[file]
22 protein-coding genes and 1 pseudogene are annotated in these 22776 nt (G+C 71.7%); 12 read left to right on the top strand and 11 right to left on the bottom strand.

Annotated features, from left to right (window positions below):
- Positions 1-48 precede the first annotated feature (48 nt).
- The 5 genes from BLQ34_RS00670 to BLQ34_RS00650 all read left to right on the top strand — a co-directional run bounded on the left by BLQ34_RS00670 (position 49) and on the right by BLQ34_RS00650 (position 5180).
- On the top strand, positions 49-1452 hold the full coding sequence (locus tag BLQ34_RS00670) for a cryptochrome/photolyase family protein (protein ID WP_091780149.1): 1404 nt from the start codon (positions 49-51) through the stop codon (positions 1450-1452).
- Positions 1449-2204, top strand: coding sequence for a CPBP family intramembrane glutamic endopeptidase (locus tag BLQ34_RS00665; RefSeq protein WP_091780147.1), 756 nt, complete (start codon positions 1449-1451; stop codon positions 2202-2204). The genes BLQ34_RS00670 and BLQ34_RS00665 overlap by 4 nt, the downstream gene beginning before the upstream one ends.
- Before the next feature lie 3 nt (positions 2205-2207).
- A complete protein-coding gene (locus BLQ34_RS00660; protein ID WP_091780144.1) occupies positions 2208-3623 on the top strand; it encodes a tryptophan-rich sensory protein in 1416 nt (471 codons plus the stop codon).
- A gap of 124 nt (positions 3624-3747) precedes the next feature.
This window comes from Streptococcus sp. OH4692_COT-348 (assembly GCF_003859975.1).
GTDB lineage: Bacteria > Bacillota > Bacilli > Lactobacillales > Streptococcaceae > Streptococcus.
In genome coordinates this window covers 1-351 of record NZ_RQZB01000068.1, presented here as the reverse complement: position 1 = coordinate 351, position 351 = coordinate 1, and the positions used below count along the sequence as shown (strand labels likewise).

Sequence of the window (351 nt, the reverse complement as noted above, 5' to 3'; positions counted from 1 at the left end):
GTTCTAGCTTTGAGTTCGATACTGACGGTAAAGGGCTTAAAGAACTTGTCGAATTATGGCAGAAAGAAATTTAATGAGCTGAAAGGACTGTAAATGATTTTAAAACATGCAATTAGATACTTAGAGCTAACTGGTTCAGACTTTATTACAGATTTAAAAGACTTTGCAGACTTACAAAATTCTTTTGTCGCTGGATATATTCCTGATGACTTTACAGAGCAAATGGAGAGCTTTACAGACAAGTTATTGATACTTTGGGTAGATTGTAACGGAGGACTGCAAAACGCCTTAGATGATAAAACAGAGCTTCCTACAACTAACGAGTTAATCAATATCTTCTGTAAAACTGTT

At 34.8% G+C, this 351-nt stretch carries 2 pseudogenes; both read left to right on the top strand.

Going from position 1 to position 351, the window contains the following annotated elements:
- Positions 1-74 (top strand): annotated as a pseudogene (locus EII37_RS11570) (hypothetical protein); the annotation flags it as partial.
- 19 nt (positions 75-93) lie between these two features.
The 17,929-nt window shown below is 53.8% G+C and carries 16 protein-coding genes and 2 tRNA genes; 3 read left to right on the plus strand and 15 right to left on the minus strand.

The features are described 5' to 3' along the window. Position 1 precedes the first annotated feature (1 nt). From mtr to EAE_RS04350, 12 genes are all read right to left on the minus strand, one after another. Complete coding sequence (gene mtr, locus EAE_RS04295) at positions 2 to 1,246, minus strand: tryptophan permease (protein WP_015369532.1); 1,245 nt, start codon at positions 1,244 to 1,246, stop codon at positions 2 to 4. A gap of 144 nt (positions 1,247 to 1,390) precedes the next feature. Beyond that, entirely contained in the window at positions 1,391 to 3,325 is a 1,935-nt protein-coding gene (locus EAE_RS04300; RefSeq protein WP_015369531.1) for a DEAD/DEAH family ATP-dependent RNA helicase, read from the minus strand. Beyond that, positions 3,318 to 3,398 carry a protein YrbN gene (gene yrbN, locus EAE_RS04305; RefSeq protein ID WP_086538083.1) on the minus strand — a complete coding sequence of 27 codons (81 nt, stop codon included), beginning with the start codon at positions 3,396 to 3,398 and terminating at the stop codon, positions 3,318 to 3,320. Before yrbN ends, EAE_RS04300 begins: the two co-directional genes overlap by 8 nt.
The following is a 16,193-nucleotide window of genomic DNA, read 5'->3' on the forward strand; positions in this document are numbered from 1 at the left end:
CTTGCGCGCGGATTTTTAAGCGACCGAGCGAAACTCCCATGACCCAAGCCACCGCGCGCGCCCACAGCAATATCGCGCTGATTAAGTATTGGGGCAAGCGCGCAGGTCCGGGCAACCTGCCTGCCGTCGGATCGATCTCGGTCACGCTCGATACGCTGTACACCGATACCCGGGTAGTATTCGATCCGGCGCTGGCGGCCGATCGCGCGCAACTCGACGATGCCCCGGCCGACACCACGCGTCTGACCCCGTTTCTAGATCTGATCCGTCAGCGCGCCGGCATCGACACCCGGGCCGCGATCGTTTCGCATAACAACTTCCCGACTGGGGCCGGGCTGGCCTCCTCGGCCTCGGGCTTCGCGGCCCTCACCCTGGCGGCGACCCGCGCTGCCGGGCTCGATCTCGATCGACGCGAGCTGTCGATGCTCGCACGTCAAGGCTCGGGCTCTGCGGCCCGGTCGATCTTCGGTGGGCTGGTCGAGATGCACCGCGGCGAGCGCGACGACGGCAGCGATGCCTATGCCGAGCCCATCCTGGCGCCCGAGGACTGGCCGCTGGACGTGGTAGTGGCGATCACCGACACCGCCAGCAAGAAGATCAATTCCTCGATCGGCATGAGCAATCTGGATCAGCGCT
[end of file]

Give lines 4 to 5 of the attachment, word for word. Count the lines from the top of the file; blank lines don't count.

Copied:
- The 5 genes from BLQ34_RS00670 to BLQ34_RS00650 all read left to right on the top strand — a co-directional run bounded on the left by BLQ34_RS00670 (position 49) and on the right by BLQ34_RS00650 (position 5180).
- On the top strand, positions 49-1452 hold the full coding sequence (locus tag BLQ34_RS00670) for a cryptochrome/photolyase family protein (protein ID WP_091780149.1): 1404 nt from the start codon (positions 49-51) through the stop codon (positions 1450-1452).